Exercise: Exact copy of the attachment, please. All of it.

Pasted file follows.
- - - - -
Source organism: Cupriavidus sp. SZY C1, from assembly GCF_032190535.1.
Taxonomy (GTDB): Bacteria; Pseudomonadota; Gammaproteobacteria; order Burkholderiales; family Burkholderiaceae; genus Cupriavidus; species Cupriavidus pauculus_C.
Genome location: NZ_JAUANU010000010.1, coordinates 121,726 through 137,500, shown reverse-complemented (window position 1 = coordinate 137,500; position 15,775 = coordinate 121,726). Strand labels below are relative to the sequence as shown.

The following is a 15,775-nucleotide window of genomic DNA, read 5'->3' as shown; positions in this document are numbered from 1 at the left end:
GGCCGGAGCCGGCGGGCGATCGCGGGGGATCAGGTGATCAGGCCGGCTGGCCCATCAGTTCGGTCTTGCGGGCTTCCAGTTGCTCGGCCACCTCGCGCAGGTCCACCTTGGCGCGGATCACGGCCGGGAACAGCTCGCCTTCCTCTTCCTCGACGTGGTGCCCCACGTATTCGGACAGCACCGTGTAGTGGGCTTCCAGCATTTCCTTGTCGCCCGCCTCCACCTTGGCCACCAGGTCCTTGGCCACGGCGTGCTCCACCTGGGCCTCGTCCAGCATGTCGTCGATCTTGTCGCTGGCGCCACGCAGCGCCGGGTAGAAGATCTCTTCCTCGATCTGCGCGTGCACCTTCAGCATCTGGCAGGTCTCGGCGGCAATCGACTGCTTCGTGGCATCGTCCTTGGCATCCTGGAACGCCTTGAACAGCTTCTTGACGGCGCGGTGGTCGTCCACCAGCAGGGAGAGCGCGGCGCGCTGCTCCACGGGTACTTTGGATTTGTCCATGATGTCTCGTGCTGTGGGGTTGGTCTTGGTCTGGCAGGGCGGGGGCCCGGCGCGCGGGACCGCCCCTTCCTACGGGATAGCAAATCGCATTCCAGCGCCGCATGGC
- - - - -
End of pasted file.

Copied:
Source organism: Cupriavidus sp. SZY C1, from assembly GCF_032190535.1.
Taxonomy (GTDB): Bacteria; Pseudomonadota; Gammaproteobacteria; order Burkholderiales; family Burkholderiaceae; genus Cupriavidus; species Cupriavidus pauculus_C.
Genome location: NZ_JAUANU010000010.1, coordinates 121,726 through 137,500, shown reverse-complemented (window position 1 = coordinate 137,500; position 15,775 = coordinate 121,726). Strand labels below are relative to the sequence as shown.

The following is a 15,775-nucleotide window of genomic DNA, read 5'->3' as shown; positions in this document are numbered from 1 at the left end:
GGCCGGAGCCGGCGGGCGATCGCGGGGGATCAGGTGATCAGGCCGGCTGGCCCATCAGTTCGGTCTTGCGGGCTTCCAGTTGCTCGGCCACCTCGCGCAGGTCCACCTTGGCGCGGATCACGGCCGGGAACAGCTCGCCTTCCTCTTCCTCGACGTGGTGCCCCACGTATTCGGACAGCACCGTGTAGTGGGCTTCCAGCATTTCCTTGTCGCCCGCCTCCACCTTGGCCACCAGGTCCTTGGCCACGGCGTGCTCCACCTGGGCCTCGTCCAGCATGTCGTCGATCTTGTCGCTGGCGCCACGCAGCGCCGGGTAGAAGATCTCTTCCTCGATCTGCGCGTGCACCTTCAGCATCTGGCAGGTCTCGGCGGCAATCGACTGCTTCGTGGCATCGTCCTTGGCATCCTGGAACGCCTTGAACAGCTTCTTGACGGCGCGGTGGTCGTCCACCAGCAGGGAGAGCGCGGCGCGCTGCTCCACGGGTACTTTGGATTTGTCCATGATGTCTCGTGCTGTGGGGTTGGTCTTGGTCTGGCAGGGCGGGGGCCCGGCGCGCGGGACCGCCCCTTCCTACGGGATAGCAAATCGCATTCCAGCGCCGCATGGC